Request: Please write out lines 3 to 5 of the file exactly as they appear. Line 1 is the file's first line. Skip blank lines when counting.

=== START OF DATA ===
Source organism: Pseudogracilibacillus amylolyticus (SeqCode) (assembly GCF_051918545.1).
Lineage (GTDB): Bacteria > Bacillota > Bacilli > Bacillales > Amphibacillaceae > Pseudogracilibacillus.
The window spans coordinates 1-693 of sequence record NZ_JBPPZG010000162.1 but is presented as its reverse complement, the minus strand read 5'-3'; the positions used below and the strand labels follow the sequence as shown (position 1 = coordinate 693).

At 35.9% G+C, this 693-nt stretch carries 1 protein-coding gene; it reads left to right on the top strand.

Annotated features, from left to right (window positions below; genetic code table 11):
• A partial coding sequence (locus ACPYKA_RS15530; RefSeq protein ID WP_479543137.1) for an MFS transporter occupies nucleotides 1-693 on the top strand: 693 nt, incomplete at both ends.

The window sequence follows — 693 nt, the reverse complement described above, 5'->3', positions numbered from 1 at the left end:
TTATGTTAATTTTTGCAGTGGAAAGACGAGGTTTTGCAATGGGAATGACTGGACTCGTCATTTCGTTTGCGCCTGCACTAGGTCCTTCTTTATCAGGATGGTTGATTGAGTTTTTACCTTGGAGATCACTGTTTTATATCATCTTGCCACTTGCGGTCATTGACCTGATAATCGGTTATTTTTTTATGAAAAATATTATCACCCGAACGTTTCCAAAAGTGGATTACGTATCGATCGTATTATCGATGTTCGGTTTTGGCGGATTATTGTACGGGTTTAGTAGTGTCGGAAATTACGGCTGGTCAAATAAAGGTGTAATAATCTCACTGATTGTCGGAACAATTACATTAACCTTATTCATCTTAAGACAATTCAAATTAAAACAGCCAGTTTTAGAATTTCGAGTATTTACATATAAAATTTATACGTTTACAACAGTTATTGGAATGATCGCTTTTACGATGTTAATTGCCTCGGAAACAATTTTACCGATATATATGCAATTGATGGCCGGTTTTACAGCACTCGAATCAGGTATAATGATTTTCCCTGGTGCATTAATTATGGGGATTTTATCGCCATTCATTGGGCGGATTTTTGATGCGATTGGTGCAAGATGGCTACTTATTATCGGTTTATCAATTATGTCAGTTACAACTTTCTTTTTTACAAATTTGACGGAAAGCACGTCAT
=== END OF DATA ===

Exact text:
The window spans coordinates 1-693 of sequence record NZ_JBPPZG010000162.1 but is presented as its reverse complement, the minus strand read 5'-3'; the positions used below and the strand labels follow the sequence as shown (position 1 = coordinate 693).

At 35.9% G+C, this 693-nt stretch carries 1 protein-coding gene; it reads left to right on the top strand.

Annotated features, from left to right (window positions below; genetic code table 11):